As we drive forward with new product designs, it’s always good to check the rear view mirror occasionally – we can learn from previous mistakes and take inspiration from previous successes.
I work in Global Engine Engineering’s Turbocharger Design and Release section - the basic hardware behind Ford’s Ecoboost technology. On a recent trip to an aircraft museum in Arkansas, I stumbled across a display featuring the turbocharger from a World War II fighter plane. It is old technology today, but it was on the cutting edge in the 1940s. Designed and built by General Electric, the large turbo was used on various aircraft, from the nimble P-38 Lightning fighter to the lumbering B-24 four-engine bombers… and on all, the turbos allowed the engines to maintain power at high altitudes, a crucial enabler for their dangerous missions.
I knew of these turbos existence, but little more… so some research ensued. One of my first discoveries was an image of one of these turbos from a B-17 bomber… and I was amazed to see on its nameplate, the text “Ford Motor Company!” According to the nameplate, Ford was building the turbos under license from G.E. Well, this required more investigation – Ford was in the turbo business LONG before Ecoboost ever made the news! And as a further coincidence, our products were going onto Boeing aircraft (the B-17).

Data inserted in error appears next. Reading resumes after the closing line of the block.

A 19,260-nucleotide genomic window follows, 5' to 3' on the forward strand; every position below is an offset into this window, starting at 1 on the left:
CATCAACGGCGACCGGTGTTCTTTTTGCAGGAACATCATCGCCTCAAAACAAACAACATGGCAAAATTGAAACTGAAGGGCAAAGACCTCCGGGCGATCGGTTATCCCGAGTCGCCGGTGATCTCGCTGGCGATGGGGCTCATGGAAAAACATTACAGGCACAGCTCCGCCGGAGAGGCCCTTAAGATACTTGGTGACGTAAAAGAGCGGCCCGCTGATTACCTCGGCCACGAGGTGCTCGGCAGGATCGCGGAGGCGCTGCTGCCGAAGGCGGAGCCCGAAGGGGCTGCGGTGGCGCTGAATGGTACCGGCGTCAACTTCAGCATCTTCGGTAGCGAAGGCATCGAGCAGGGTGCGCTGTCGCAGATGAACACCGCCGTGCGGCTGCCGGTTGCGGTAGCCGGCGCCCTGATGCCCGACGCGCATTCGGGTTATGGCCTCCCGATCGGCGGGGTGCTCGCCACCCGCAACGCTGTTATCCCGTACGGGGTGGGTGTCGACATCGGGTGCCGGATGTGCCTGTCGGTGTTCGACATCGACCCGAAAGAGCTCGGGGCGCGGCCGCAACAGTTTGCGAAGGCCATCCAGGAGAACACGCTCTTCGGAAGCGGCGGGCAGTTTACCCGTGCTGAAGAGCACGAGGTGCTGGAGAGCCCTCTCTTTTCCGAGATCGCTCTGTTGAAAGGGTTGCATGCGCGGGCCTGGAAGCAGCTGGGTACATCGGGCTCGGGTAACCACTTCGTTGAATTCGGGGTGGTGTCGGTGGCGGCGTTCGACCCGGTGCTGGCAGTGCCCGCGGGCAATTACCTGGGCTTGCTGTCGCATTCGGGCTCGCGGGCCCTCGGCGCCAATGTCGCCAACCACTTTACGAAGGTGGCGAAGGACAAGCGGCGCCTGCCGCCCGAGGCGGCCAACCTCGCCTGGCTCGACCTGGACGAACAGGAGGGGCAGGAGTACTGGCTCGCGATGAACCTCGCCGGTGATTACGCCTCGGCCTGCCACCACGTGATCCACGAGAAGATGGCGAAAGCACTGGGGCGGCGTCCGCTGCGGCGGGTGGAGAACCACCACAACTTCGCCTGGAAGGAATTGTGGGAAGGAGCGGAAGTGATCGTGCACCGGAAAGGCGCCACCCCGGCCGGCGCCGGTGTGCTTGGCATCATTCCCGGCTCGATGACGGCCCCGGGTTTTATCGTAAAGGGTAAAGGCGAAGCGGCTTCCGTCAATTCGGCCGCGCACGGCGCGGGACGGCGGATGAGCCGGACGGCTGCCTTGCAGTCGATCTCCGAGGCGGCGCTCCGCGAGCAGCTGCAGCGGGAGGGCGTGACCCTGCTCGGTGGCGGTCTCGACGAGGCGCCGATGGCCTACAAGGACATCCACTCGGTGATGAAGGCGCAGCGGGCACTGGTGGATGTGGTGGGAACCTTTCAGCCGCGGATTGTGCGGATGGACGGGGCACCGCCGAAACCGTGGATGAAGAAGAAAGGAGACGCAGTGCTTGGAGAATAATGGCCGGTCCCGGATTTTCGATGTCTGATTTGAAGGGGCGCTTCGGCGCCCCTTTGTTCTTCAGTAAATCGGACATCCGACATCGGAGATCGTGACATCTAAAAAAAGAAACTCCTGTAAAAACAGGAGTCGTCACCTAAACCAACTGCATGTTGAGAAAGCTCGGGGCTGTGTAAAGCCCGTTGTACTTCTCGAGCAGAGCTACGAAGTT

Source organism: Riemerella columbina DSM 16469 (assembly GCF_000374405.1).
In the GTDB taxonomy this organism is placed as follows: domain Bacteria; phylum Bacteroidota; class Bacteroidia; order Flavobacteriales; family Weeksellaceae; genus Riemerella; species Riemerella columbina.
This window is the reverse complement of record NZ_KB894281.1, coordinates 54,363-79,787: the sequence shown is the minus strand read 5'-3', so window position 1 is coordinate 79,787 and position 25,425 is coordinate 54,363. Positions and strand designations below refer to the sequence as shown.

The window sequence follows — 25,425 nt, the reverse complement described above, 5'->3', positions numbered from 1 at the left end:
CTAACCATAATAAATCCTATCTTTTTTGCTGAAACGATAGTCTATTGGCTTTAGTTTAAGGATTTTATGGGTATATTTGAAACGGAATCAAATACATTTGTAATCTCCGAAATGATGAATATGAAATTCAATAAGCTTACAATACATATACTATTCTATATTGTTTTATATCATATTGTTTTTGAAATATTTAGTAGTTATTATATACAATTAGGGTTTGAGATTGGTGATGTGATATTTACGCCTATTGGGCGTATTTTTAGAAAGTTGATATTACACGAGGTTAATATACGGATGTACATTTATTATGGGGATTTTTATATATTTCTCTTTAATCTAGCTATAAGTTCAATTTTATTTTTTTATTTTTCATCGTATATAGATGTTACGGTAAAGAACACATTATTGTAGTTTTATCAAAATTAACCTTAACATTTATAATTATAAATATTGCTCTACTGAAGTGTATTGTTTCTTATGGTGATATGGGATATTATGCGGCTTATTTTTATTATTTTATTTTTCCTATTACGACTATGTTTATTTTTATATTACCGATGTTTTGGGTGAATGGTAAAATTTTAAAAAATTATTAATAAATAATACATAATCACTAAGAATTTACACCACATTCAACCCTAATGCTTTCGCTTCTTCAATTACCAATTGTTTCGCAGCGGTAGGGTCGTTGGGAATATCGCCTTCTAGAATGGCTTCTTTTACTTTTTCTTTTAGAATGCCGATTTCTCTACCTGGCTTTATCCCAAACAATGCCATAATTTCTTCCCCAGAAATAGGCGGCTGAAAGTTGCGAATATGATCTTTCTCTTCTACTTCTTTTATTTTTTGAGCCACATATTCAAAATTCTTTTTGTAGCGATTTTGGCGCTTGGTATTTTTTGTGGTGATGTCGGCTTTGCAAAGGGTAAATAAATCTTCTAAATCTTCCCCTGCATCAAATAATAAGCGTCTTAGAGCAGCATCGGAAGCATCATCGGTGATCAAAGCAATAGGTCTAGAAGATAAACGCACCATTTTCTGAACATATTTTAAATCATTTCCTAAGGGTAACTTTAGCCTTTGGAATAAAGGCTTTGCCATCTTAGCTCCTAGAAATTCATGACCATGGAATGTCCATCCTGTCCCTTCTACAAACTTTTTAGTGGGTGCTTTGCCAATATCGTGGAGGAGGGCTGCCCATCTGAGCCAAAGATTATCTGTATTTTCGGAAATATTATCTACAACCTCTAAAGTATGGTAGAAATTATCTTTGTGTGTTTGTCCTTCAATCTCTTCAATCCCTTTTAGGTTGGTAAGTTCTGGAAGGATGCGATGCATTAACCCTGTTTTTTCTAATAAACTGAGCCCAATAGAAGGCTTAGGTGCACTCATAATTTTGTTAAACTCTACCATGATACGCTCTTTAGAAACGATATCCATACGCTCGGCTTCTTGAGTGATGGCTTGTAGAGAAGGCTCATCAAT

On a hunch, I visited the Benson Ford Research Library on the grounds of the Henry Ford Museum. The library holds many of Ford’s early corporate records, and makes these valuable documents available for public viewing and research. I asked for material on Ford’s work at Willow Run, where we built the B-24 bomber during the war, in hopes that some reference to the Ford turbo might show up. To my further amazement, an entire report on Ford’s turbocharger work was found in the collection.
In brief, the U.S. Army Air Force recognized that G.E. could not keep up with demand for these “turbo-superchargers” as America’s “Arsenal of Democracy” was starting to pump out enormous quantities of aircraft. A request went to Ford, and within eight months, Ford was in production with a design improved for manufacturability, and with dedicated manufacturing and test facilities... with a product that Ford had zero previous experience with! Production eventually reached 3500 units per month. In just over two years, Ford produced over 50,000 of these turbos, and many additional spare parts.
The story illustrates how Ford employees went further to support our fighting forces – 70 years ago! I was inspired by the efforts of my predecessors, and have made the story available to anyone with access to our internal file storage. The original report on Ford’s Turbo-Supercharger project is here:
And a brief slide show with additional photos is here:
Images attached show Ford workers at the Rouge building the turbos, and are from the original report. The original high quality 8x10 photos are available for viewing at the Benson Ford Research Library.